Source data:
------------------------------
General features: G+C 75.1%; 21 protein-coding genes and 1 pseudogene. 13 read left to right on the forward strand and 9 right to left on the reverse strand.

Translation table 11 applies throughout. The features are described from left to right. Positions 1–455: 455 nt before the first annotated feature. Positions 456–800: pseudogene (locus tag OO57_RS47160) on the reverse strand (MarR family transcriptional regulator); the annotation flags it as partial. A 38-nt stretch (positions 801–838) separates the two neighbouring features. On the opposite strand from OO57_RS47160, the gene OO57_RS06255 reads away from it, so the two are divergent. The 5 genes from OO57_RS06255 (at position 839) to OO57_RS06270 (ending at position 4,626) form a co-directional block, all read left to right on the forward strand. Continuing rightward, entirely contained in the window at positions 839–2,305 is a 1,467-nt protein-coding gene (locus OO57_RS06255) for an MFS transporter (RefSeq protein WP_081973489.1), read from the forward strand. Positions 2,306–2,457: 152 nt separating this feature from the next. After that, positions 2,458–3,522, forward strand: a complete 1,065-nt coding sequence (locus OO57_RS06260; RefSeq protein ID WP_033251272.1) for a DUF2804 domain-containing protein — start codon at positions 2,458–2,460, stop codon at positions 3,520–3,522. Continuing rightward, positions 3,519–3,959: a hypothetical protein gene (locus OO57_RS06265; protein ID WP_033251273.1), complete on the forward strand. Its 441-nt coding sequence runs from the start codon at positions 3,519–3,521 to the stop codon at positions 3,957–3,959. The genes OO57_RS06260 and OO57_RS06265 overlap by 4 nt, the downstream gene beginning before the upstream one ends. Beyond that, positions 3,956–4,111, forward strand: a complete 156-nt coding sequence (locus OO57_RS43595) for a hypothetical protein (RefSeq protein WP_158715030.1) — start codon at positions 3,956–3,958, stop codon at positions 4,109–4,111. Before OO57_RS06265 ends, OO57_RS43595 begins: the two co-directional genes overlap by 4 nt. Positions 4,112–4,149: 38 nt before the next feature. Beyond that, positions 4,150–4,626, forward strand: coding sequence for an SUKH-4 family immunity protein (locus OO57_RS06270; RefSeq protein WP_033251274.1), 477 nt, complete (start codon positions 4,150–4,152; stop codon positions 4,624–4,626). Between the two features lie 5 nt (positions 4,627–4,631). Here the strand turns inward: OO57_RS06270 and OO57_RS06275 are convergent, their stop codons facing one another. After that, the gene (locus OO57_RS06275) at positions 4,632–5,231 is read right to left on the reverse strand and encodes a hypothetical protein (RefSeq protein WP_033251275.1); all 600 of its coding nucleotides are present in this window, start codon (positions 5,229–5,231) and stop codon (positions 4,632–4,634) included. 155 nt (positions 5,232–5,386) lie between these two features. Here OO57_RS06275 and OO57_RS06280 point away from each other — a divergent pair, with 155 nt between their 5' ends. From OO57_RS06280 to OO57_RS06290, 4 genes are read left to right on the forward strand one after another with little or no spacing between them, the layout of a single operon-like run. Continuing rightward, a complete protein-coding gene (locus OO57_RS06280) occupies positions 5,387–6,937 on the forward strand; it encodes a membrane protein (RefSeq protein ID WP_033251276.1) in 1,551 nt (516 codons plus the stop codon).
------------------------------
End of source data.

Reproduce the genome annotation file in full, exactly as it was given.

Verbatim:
General features: G+C 75.1%; 21 protein-coding genes and 1 pseudogene. 13 read left to right on the forward strand and 9 right to left on the reverse strand.

Translation table 11 applies throughout. The features are described from left to right. Positions 1–455: 455 nt before the first annotated feature. Positions 456–800: pseudogene (locus tag OO57_RS47160) on the reverse strand (MarR family transcriptional regulator); the annotation flags it as partial. A 38-nt stretch (positions 801–838) separates the two neighbouring features. On the opposite strand from OO57_RS47160, the gene OO57_RS06255 reads away from it, so the two are divergent. The 5 genes from OO57_RS06255 (at position 839) to OO57_RS06270 (ending at position 4,626) form a co-directional block, all read left to right on the forward strand. Continuing rightward, entirely contained in the window at positions 839–2,305 is a 1,467-nt protein-coding gene (locus OO57_RS06255) for an MFS transporter (RefSeq protein WP_081973489.1), read from the forward strand. Positions 2,306–2,457: 152 nt separating this feature from the next. After that, positions 2,458–3,522, forward strand: a complete 1,065-nt coding sequence (locus OO57_RS06260; RefSeq protein ID WP_033251272.1) for a DUF2804 domain-containing protein — start codon at positions 2,458–2,460, stop codon at positions 3,520–3,522. Continuing rightward, positions 3,519–3,959: a hypothetical protein gene (locus OO57_RS06265; protein ID WP_033251273.1), complete on the forward strand. Its 441-nt coding sequence runs from the start codon at positions 3,519–3,521 to the stop codon at positions 3,957–3,959. The genes OO57_RS06260 and OO57_RS06265 overlap by 4 nt, the downstream gene beginning before the upstream one ends. Beyond that, positions 3,956–4,111, forward strand: a complete 156-nt coding sequence (locus OO57_RS43595) for a hypothetical protein (RefSeq protein WP_158715030.1) — start codon at positions 3,956–3,958, stop codon at positions 4,109–4,111. Before OO57_RS06265 ends, OO57_RS43595 begins: the two co-directional genes overlap by 4 nt. Positions 4,112–4,149: 38 nt before the next feature. Beyond that, positions 4,150–4,626, forward strand: coding sequence for an SUKH-4 family immunity protein (locus OO57_RS06270; RefSeq protein WP_033251274.1), 477 nt, complete (start codon positions 4,150–4,152; stop codon positions 4,624–4,626). Between the two features lie 5 nt (positions 4,627–4,631). Here the strand turns inward: OO57_RS06270 and OO57_RS06275 are convergent, their stop codons facing one another. After that, the gene (locus OO57_RS06275) at positions 4,632–5,231 is read right to left on the reverse strand and encodes a hypothetical protein (RefSeq protein WP_033251275.1); all 600 of its coding nucleotides are present in this window, start codon (positions 5,229–5,231) and stop codon (positions 4,632–4,634) included. 155 nt (positions 5,232–5,386) lie between these two features. Here OO57_RS06275 and OO57_RS06280 point away from each other — a divergent pair, with 155 nt between their 5' ends. From OO57_RS06280 to OO57_RS06290, 4 genes are read left to right on the forward strand one after another with little or no spacing between them, the layout of a single operon-like run. Continuing rightward, a complete protein-coding gene (locus OO57_RS06280) occupies positions 5,387–6,937 on the forward strand; it encodes a membrane protein (RefSeq protein ID WP_033251276.1) in 1,551 nt (516 codons plus the stop codon).